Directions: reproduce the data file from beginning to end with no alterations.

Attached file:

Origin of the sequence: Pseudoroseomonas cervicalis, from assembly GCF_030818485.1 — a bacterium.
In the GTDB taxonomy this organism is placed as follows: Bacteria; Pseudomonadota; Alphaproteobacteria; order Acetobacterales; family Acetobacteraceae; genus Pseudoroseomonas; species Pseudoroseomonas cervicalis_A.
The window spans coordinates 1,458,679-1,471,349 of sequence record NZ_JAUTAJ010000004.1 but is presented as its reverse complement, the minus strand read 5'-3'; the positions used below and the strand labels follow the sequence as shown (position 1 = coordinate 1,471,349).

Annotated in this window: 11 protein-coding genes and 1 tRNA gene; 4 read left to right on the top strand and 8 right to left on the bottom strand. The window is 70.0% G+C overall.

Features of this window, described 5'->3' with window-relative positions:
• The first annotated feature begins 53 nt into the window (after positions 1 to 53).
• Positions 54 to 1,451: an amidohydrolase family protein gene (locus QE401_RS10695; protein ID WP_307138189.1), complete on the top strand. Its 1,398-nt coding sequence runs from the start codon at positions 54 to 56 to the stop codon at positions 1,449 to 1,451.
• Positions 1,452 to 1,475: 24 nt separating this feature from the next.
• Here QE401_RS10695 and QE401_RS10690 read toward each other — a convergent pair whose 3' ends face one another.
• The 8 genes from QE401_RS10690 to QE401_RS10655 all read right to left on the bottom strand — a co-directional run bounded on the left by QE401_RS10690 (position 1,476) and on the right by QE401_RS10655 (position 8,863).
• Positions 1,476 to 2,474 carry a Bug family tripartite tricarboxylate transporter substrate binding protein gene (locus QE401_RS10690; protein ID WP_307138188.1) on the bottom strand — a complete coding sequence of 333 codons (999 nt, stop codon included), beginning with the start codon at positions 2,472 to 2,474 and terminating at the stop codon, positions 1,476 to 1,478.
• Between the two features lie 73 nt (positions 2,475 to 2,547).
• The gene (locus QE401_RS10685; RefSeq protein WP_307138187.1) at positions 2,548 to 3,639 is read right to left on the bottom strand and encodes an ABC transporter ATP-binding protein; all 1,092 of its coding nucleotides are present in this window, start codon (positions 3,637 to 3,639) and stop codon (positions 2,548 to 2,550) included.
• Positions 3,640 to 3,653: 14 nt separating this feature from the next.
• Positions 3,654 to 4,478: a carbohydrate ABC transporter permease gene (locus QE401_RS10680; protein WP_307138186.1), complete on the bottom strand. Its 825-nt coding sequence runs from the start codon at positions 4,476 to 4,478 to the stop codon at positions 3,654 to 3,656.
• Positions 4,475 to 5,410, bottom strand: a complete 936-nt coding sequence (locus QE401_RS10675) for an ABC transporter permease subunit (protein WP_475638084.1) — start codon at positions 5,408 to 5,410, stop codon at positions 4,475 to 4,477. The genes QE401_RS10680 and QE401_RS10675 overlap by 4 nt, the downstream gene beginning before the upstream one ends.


Origin of the sequence: Pseudoroseomonas cervicalis, from assembly GCF_030818485.1 — a bacterium.
In the GTDB taxonomy this organism is placed as follows: Bacteria; Pseudomonadota; Alphaproteobacteria; order Acetobacterales; family Acetobacteraceae; genus Pseudoroseomonas; species Pseudoroseomonas cervicalis_A.
The window spans coordinates 1,458,679-1,471,349 of sequence record NZ_JAUTAJ010000004.1 but is presented as its reverse complement, the minus strand read 5'-3'; the positions used below and the strand labels follow the sequence as shown (position 1 = coordinate 1,471,349).

Annotated in this window: 11 protein-coding genes and 1 tRNA gene; 4 read left to right on the top strand and 8 right to left on the bottom strand. The window is 70.0% G+C overall.

Features of this window, described 5'->3' with window-relative positions:
• The first annotated feature begins 53 nt into the window (after positions 1 to 53).
• Positions 54 to 1,451: an amidohydrolase family protein gene (locus QE401_RS10695; protein ID WP_307138189.1), complete on the top strand. Its 1,398-nt coding sequence runs from the start codon at positions 54 to 56 to the stop codon at positions 1,449 to 1,451.
• Positions 1,452 to 1,475: 24 nt separating this feature from the next.
• Here QE401_RS10695 and QE401_RS10690 read toward each other — a convergent pair whose 3' ends face one another.
• The 8 genes from QE401_RS10690 to QE401_RS10655 all read right to left on the bottom strand — a co-directional run bounded on the left by QE401_RS10690 (position 1,476) and on the right by QE401_RS10655 (position 8,863).
• Positions 1,476 to 2,474 carry a Bug family tripartite tricarboxylate transporter substrate binding protein gene (locus QE401_RS10690; protein ID WP_307138188.1) on the bottom strand — a complete coding sequence of 333 codons (999 nt, stop codon included), beginning with the start codon at positions 2,472 to 2,474 and terminating at the stop codon, positions 1,476 to 1,478.
• Between the two features lie 73 nt (positions 2,475 to 2,547).
• The gene (locus QE401_RS10685; RefSeq protein WP_307138187.1) at positions 2,548 to 3,639 is read right to left on the bottom strand and encodes an ABC transporter ATP-binding protein; all 1,092 of its coding nucleotides are present in this window, start codon (positions 3,637 to 3,639) and stop codon (positions 2,548 to 2,550) included.
• Positions 3,640 to 3,653: 14 nt separating this feature from the next.
• Positions 3,654 to 4,478: a carbohydrate ABC transporter permease gene (locus QE401_RS10680; protein WP_307138186.1), complete on the bottom strand. Its 825-nt coding sequence runs from the start codon at positions 4,476 to 4,478 to the stop codon at positions 3,654 to 3,656.
• Positions 4,475 to 5,410, bottom strand: a complete 936-nt coding sequence (locus QE401_RS10675) for an ABC transporter permease subunit (protein WP_475638084.1) — start codon at positions 5,408 to 5,410, stop codon at positions 4,475 to 4,477. The genes QE401_RS10680 and QE401_RS10675 overlap by 4 nt, the downstream gene beginning before the upstream one ends.